Is 'See You There' Glen Campbell's 'American IV: The Man Comes Around'?

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Glen Campbell has released his latest album See You There, which is likely to be his last given his ongoing battle with Alzheimer's Disease.

The legendary singer-songwriter recorded five of the twelve tracks during sessions for his 2011 album 'Ghost On The Canvas,' though the other seven tracks will all be familiar to fans. They include: 'Hey Little One,' 'Wichita Lineman,' 'Gentle On My Mind,' 'Galveston,' 'By The Time I Get To Phoenix,' 'True Grit,' and 'Rhinestone Cowboy.'

Interestingly, and to Campbell's credit, the versions are not simply remakes of the classic songs and gone are the strings that became a staple of the singer's Al De Lory-produced era. Instead, there's some steel guitar on the likes of 'Wichita Lineman' and new guitar work on 'Rhinestone Cowboy.'

Dave Kaplan, the founder of Campbell's label Surfdog, oversaw the making of the new album. "Glen and this record are not just another release," he told Billboard. "Obviously, with all the facts surrounding his health and everything else. I'm just proud to have any involvement with him. I'm in awe of everything about him."

Recalling his first memories of the singer, Kaplan explained, "My first exposure to Glen was sitting around the living room with my family - three kids, mom and dad, watching the Glen Campbell Goodtime Hour.

At that age, I didn't really grasp what a great vocalist or talent he was, I just knew he was such an engaging man on TV. I remembered 'Gentle On My Mind.' which to me, was my Ground Zero for Glen Campbell."

On the difficulties of revisiting Campbell's back catalogue, Kaplan added, "Wichita Lineman' was about as close to perfect as you'd ever get. So, to do it again, you'd better have something to say. I say 'you' as in me.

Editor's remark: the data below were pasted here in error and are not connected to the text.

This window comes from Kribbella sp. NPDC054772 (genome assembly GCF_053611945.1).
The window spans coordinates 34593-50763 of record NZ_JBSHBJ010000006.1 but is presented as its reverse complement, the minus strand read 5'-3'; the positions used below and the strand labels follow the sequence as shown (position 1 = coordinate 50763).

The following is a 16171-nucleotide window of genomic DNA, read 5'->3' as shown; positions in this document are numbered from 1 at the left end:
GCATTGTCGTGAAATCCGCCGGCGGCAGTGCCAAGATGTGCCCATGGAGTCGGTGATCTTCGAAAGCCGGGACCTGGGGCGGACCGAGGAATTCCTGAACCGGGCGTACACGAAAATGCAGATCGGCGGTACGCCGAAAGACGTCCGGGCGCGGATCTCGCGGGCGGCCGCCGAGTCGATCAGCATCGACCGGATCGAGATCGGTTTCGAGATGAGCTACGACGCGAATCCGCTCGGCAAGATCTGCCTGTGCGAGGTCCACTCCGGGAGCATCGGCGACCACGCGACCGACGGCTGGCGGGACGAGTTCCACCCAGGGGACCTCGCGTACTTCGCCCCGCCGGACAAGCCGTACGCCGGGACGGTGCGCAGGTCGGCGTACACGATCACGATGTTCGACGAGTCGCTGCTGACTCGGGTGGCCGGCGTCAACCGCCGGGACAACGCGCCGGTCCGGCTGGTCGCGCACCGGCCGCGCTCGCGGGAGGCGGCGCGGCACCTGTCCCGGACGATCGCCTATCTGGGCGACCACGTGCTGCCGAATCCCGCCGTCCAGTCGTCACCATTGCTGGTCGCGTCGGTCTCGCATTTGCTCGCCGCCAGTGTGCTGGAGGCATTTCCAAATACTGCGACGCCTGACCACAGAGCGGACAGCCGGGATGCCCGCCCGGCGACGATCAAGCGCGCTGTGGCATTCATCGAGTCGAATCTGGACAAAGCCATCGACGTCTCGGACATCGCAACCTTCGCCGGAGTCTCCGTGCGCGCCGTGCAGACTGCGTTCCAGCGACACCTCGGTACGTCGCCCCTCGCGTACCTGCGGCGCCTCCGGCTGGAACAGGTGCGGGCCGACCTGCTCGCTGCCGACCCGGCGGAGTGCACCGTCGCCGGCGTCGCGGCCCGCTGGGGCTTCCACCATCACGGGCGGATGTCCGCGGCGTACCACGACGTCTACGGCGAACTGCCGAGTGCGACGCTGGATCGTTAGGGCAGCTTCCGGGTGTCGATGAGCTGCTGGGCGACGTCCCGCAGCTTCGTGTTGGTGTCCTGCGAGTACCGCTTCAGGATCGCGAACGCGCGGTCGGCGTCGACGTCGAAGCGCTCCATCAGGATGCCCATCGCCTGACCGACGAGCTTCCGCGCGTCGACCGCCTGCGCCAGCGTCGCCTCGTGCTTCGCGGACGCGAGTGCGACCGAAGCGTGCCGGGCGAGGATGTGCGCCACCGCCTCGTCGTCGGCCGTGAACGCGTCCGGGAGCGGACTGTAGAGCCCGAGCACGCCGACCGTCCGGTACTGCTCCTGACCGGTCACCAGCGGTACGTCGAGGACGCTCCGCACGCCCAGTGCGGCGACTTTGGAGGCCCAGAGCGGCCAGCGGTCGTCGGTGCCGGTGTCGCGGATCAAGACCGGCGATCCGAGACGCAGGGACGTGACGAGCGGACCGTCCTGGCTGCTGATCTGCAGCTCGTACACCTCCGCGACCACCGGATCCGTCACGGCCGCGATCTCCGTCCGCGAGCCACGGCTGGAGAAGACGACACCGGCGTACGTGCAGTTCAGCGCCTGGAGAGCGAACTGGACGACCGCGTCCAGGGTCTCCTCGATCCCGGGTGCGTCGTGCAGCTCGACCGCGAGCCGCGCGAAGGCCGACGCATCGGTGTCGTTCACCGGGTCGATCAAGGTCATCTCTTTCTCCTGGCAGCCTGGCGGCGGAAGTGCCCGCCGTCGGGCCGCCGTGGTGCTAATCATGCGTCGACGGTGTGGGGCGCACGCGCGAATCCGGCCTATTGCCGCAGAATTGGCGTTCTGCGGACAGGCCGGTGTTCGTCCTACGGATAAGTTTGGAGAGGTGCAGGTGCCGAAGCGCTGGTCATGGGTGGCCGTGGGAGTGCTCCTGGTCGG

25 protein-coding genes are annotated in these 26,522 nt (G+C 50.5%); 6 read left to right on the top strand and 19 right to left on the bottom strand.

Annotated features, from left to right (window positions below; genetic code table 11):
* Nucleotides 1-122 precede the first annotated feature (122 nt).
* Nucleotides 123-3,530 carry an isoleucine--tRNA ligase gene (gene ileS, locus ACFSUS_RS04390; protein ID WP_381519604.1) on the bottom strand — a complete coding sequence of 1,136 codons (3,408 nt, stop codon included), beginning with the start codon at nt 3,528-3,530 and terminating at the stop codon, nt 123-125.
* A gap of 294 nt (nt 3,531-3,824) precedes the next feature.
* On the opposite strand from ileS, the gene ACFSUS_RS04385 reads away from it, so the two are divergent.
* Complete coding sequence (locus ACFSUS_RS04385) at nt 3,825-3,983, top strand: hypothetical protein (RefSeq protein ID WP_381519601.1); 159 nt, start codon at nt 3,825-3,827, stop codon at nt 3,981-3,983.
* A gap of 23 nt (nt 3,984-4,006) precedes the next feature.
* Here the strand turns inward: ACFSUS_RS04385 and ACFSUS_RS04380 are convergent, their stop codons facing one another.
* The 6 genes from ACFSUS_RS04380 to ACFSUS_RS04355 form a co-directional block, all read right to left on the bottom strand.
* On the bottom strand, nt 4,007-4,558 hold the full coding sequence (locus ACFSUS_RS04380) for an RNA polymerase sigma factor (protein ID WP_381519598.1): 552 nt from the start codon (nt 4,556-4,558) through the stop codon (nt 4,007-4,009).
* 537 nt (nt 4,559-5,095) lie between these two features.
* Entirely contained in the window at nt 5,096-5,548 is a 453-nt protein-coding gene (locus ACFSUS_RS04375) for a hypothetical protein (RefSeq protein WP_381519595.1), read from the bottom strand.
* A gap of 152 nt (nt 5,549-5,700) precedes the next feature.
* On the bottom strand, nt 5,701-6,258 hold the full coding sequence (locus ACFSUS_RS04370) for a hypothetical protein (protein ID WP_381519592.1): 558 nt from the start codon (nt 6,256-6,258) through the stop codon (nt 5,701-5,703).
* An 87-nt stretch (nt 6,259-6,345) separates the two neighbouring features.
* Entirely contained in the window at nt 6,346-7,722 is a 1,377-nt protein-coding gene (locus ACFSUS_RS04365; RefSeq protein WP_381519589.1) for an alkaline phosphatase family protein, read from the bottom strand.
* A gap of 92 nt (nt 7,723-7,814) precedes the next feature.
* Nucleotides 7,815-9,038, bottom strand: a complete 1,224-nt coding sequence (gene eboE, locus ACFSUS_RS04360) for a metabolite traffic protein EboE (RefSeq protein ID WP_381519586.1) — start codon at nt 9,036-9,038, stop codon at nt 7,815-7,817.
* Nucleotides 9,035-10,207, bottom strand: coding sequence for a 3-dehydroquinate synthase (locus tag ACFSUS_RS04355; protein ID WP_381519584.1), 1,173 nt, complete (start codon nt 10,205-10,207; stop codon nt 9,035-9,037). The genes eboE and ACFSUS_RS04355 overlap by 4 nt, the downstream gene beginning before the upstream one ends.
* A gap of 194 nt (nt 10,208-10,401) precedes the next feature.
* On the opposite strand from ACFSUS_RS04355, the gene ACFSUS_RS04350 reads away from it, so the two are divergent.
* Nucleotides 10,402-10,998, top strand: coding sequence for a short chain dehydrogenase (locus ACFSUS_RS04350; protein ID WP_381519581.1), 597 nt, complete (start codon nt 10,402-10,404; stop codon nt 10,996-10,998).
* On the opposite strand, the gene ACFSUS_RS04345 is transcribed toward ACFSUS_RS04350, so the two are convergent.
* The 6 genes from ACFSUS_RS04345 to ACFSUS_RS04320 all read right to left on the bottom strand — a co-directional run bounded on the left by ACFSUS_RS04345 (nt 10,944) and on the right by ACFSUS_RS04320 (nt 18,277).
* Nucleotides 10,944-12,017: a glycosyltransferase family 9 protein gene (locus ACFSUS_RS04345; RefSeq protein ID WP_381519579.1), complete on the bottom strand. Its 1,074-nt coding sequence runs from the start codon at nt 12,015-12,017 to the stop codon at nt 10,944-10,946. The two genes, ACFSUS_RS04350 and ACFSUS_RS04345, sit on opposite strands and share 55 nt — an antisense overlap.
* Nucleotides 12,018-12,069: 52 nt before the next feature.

"You'd better have a good reason to do songs like that again, a reason that justifies itself. That's why we put things like lonely harmonicas, Hammond B-3, and a different presentation that we hope makes people appreciate it and smile like we did."

Watch the video for Glen Campbell's 'Rhinestone Cowboy':

Clearly, a comparison could be made to Johnny Cash's American IV: The Man Comes Around, the final album by Johnny Cash that garnered some of the strongest reviews of the legendary musician's career. It featured Cash's famous cover of the Nine Inch Nails song 'Hurt' and won the singer a Grammy Award for Best Country Male Vocal Performance for 'Give My Love To Rose' - a song originally recorded in the late 1950s. The video for 'Hurt' also won a Grammy award.

Campbell - an inductee of the Country Music Hall of Fame - was diagnosed with Alzheimer's disease in early 2011 after suffering short-term memory loss for years. He performed his final live show in Napa, California on November 30, 2012. 

Glenn CampbellGlenn Campbell Looks As Fit As A Fiddle Here.


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